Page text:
A sense of the miraculous

Looking back across the seasons of my life, I see my childhood years preserved as if under glass. Through the vivid transparence of memory I see the house I lived in as a child, a white frame dwelling nestled under maples and bordered with a long, perfectly cared-for garden. I think of my life as beginning somewhere under the shade of those trees, that house, the garden where I worked each morning with my mother.

Contained at the center of those memories is an image of my mother's smile, the music of her voice as she called me from sleep. Would I like to help this morning in the garden? Her invitation was a privilege, and I can't remember ever refusing. Mornings, from spring until autumn, I stood beside her as she cared for the garden. Nothing else in my life matched the beauty of those flowers, the brilliant rows of forsythia, gardenia, and azalea, the floral perfume that scented the yard. In her flowers, their spheres of color and light, I sensed the larger beauty of the world, something that originated in my mother and was nourished under her hands.

Those mornings I worked beside her, imitating her movements, I imagined my life might evolve as gracefully as any of those flowers. I measured my growth against that of her peonies and petunias, a geranium that grew tentatively behind the larger plants. Cupping its leaves in my palm, I experienced my first sense of the miraculous, an intimation that, given the proper care, attention and love, anything might grow from the soil of this garden.

That sense of the possible developed through the years of my childhood afforded nourishment by the miracles I'd witnessed among mother's snapdragons and poppies. Those feelings persisted when my brother and I started school, though my attention shifted to other things: the larger miracles which came with a knowledge of words and numbers, language and math. We discovered in our books whole constellations of things we'd never imagined. Evenings we'd share what we learned, talking excitedly of what we'd become someday. My brother wanted to become an athlete. I wanted to be a photographer, one as good as my father. No one could convince us that we couldn't be anything we desired to be. In those days there seemed no limits to what was possible.

As I became older and my life opened outward the garden became less the focus of my attention, though I spent time there still, and found joy in its beauty, the tiny miracles of which a garden is composed. I sometimes discovered parallels to those miracles in the events of my own life. A knowledge of words and numbers became the ability to understand books, perform long division, interpret the facts of history. Each fact learned in school, however insignificant, helped to illuminate a vast number of other seemingly unrelated facts. The process of learning was like what occurred in the garden, the transforming of one thing, one seed, into a living plant, a delicate blossom.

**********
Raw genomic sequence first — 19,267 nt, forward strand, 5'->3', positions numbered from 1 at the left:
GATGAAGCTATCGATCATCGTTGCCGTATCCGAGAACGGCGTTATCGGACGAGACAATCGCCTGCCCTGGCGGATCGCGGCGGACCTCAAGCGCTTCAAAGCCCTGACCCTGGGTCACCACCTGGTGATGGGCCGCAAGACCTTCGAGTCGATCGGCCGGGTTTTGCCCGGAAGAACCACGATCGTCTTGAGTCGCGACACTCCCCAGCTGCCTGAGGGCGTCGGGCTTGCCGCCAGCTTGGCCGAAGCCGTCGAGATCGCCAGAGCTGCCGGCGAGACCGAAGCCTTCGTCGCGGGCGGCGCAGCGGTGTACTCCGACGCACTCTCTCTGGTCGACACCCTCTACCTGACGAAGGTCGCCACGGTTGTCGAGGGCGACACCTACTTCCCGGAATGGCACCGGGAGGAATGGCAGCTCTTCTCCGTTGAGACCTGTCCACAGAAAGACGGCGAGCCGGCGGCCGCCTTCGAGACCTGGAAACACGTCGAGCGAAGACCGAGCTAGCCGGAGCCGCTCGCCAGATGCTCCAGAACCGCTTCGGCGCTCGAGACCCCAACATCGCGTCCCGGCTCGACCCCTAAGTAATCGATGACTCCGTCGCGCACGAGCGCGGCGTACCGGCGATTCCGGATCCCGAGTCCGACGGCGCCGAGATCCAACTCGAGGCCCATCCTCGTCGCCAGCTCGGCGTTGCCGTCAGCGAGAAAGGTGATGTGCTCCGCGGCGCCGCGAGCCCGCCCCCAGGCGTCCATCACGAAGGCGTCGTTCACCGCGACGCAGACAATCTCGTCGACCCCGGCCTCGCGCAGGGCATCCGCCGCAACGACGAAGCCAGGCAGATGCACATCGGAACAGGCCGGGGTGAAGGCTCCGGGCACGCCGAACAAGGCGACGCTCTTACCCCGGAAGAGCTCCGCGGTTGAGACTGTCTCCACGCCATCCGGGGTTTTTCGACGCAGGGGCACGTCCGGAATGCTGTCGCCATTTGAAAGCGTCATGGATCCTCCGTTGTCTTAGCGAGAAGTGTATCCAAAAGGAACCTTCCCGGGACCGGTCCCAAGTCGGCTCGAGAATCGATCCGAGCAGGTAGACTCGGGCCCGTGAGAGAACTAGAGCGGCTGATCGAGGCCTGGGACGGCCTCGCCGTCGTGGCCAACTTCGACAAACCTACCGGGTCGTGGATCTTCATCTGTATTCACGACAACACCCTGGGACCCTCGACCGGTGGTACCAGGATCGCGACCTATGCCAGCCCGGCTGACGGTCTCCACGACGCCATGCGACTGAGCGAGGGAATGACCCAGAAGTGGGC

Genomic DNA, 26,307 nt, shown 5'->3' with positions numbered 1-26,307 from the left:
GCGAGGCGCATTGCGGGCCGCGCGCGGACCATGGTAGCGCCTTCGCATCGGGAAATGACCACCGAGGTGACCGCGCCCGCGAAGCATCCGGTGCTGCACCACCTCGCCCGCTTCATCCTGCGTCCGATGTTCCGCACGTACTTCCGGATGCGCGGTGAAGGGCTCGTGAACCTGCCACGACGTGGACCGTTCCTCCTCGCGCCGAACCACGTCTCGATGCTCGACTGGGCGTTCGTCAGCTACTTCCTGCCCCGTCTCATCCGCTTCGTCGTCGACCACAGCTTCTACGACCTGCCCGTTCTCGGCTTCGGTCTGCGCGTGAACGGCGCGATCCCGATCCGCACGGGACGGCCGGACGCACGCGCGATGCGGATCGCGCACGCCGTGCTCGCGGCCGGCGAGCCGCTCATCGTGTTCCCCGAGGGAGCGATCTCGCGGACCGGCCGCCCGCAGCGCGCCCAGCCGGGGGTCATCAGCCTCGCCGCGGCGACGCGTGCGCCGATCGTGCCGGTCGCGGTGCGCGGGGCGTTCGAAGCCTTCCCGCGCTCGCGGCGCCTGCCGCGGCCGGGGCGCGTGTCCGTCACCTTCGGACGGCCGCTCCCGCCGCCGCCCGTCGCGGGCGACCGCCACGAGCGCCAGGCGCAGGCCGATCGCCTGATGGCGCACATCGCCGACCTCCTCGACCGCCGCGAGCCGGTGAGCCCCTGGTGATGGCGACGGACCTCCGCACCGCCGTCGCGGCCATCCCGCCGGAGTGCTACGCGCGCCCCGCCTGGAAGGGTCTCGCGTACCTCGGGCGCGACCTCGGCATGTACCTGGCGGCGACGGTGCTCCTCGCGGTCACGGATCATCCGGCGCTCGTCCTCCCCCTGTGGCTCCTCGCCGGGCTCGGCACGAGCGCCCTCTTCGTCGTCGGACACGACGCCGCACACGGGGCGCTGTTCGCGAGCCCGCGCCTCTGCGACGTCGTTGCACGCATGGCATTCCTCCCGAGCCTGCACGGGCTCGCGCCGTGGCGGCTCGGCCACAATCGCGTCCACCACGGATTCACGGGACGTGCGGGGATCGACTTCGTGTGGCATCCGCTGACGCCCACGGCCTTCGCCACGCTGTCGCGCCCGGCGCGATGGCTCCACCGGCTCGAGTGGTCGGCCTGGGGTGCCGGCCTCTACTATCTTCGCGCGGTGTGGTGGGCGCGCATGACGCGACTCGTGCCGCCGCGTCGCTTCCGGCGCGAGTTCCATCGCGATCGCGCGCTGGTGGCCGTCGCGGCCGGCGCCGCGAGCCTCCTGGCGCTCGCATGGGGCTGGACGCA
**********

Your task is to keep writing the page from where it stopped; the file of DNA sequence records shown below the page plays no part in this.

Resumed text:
Later on, my relationships worked like that too. A word or gesture to a stranger would be returned, and returned again, a human bond forming slowly. Occasionally something took root in the heart and grew there. Nourished with openness and trust it became friendship, or something even deeper. I think of such friendships as the most delicate of flowers, and the most miraculous, something to enrich the soil of my life, whose blossoms grace my interior spaces. Sometimes in the evolving of a friendship I'm filled again with a sense of the miraculous - what I felt at age five watching a flower grow in my mother's garden.

As life progresses I continue to look for things to affirm that sense I possessed as a child. My most difficult moments are those when that sense eludes me, when my faith lapses and my life seems mundane, disappointing, or unfulfilled. At such times I allow myself to be drawn back to childhood, that garden where I accompanied my mother so many years ago. I imagine her waiting there still, her arms open and her voice bright with greetings. Walking toward her I explain first those things gone wrong with my life, my frustrations, my disappointment that I hadn't become all of what I'd wanted to be.

And when I ask forgiveness she places in my hand a magnificent red flower, one that had blossomed only that morning. It was the one we thought might perish , a frail geranium overshadowed by the other larger plants. Looking closer I recognize my own life in this plant, and I comprehend its beauty and its worth, the miracle of its existence. I offer thanks to my mother then, and close my arms about her shoulders as if to give back everything she's given me.

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